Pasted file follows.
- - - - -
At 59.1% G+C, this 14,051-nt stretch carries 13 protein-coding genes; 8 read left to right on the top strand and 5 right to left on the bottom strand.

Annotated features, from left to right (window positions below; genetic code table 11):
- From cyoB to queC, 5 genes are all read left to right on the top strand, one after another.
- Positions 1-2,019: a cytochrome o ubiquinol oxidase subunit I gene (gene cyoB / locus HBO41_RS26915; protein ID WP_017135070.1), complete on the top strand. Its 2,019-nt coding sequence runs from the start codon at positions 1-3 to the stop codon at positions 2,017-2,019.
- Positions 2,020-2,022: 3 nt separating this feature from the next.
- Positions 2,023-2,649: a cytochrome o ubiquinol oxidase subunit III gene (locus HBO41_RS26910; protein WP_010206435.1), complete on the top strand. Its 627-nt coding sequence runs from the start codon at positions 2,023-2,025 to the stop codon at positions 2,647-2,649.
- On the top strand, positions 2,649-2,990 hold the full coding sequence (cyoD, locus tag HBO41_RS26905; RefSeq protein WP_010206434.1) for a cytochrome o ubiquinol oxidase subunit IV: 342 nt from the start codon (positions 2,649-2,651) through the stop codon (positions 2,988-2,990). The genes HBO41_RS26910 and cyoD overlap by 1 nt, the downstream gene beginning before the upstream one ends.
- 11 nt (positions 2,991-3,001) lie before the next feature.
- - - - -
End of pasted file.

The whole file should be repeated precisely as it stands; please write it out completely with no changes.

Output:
At 59.1% G+C, this 14,051-nt stretch carries 13 protein-coding genes; 8 read left to right on the top strand and 5 right to left on the bottom strand.

Annotated features, from left to right (window positions below; genetic code table 11):
- From cyoB to queC, 5 genes are all read left to right on the top strand, one after another.
- Positions 1-2,019: a cytochrome o ubiquinol oxidase subunit I gene (gene cyoB / locus HBO41_RS26915; protein ID WP_017135070.1), complete on the top strand. Its 2,019-nt coding sequence runs from the start codon at positions 1-3 to the stop codon at positions 2,017-2,019.
- Positions 2,020-2,022: 3 nt separating this feature from the next.
- Positions 2,023-2,649: a cytochrome o ubiquinol oxidase subunit III gene (locus HBO41_RS26910; protein WP_010206435.1), complete on the top strand. Its 627-nt coding sequence runs from the start codon at positions 2,023-2,025 to the stop codon at positions 2,647-2,649.
- On the top strand, positions 2,649-2,990 hold the full coding sequence (cyoD, locus tag HBO41_RS26905; RefSeq protein WP_010206434.1) for a cytochrome o ubiquinol oxidase subunit IV: 342 nt from the start codon (positions 2,649-2,651) through the stop codon (positions 2,988-2,990). The genes HBO41_RS26910 and cyoD overlap by 1 nt, the downstream gene beginning before the upstream one ends.
- 11 nt (positions 2,991-3,001) lie before the next feature.